the two well-trained horses pulled to the side of the

cobblestone road even as they struggled against the forward



“Stop, driver! Stop!”


Pulling back on the breaking lever, sparks flew from under

all four iron-shod wheels and eight iron-hoofed legs.

Within the carriage, the suddenly halted forward

momentum caused the man and woman to slide off the seat,

onto the floor into a tanglement of arms, legs and

hooped skirts.


“What the bloody ‘ell!” the man shouted. “Else, why the

‘ell’d ya do that?”


On the start of a return trip to the corner, Zachariah had

hardly noticed the carriage as it rounded the corner. Now,

stopping dead in his tracks, he watched as the carriage

careened towards him, grated against the gutter and—its

wheels spewing a shower of sparks on the cobblestone

street—slid to an abrupt halt fifteen feet in front of

him, and…


Else pulled herself from beneath the man atop her and,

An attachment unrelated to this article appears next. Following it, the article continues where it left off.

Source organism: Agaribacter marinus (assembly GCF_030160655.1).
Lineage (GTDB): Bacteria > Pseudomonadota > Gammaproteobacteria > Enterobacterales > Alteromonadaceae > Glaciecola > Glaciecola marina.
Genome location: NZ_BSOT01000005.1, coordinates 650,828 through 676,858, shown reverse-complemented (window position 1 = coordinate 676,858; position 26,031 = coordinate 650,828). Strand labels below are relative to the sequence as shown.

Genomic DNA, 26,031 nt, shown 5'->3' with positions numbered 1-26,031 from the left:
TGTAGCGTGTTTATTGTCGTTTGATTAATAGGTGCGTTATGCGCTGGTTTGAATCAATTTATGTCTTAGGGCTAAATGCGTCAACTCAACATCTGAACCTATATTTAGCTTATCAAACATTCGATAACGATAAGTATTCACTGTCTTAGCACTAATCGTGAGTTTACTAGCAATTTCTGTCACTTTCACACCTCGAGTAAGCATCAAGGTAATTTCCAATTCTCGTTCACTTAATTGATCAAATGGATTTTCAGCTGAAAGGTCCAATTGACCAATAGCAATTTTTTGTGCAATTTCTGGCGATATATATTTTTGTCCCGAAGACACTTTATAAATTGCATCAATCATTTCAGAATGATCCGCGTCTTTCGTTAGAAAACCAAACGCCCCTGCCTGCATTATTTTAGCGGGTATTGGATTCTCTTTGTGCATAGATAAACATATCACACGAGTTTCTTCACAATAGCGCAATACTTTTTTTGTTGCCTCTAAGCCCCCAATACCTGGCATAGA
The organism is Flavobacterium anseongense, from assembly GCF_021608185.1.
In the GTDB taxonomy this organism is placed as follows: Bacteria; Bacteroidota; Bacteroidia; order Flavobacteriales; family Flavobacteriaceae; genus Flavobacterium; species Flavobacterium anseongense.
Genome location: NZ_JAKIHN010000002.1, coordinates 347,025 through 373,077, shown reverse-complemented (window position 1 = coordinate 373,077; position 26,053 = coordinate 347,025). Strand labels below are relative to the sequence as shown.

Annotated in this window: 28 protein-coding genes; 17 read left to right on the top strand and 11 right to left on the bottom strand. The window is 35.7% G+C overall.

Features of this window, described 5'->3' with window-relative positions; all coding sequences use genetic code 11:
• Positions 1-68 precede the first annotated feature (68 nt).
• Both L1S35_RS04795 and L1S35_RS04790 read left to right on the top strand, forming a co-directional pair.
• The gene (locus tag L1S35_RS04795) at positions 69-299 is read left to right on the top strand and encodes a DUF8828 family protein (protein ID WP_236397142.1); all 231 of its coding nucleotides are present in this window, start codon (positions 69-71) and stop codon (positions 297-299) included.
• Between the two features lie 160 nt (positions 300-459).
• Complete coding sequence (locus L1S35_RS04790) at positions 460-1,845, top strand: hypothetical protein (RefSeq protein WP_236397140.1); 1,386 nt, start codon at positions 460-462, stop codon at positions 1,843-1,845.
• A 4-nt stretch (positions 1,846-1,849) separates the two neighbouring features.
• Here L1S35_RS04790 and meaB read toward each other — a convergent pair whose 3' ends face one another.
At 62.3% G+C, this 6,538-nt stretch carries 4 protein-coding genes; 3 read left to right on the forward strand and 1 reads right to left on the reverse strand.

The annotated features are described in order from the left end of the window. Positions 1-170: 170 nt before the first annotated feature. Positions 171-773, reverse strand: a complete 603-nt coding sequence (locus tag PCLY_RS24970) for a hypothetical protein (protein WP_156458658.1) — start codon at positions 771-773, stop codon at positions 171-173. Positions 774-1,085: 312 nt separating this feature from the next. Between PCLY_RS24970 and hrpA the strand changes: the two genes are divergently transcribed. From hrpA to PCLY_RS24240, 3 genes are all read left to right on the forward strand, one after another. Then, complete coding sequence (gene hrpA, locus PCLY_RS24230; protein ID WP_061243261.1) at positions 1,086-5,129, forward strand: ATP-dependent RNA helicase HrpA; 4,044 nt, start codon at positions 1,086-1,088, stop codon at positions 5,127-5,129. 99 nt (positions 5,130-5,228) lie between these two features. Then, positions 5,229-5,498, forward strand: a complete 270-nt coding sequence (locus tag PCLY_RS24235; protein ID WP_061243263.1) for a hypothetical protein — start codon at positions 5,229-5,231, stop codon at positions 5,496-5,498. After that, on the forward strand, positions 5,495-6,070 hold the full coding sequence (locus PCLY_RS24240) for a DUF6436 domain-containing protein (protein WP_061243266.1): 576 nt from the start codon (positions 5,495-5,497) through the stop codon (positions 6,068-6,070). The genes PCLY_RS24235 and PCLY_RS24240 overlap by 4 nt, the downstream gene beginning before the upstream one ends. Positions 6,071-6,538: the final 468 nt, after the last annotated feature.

with her hat askew, shoving the door open, vaulted out of

the carriage onto the street.


…The carriage door sprung open as a disheveled woman

wearing a vividly colored, wide hooped, silken dress and a

cockeyed, albeit matching, hat hurdled herself onto the street

and barreled towards him, and…


His mouth dropping open, “Lordy!” he said. “What’d I

do?” as, panicking, glancing over his shoulder he hoped that,

maybe, it wasn’t him but someone behind him she was

after… but it wasn’t!


Bounding into him, almost knocking the boy off his feet,

grabbing him, Zachariah winced as the woman, “Elmo!”

shouted into his ear, “Elmo! I got me one!” The boy tried to

break from her grasp, but, hanging onto him, “I got me one!”


“Yeah, Else, I sees.” Stepping from the carriage, onto the

street, tottering, Elmo saw his friend hanging onto a boy.

“What the bloody ‘ell’s gotten into ya? What the ‘ell ya

shoutin’ ‘bout? Who the ‘ell’s this?”


“A sweep, ya bloody id’jut!” Holding Zachariah at arm’s

length, showing him, “Can’t ya see?” And, as though the boy

were a toy doll, lifting him off his feet, Elsa turned him

towards Elmo. “I tol’j’ya I be wantin’ to be touchin’ a sweep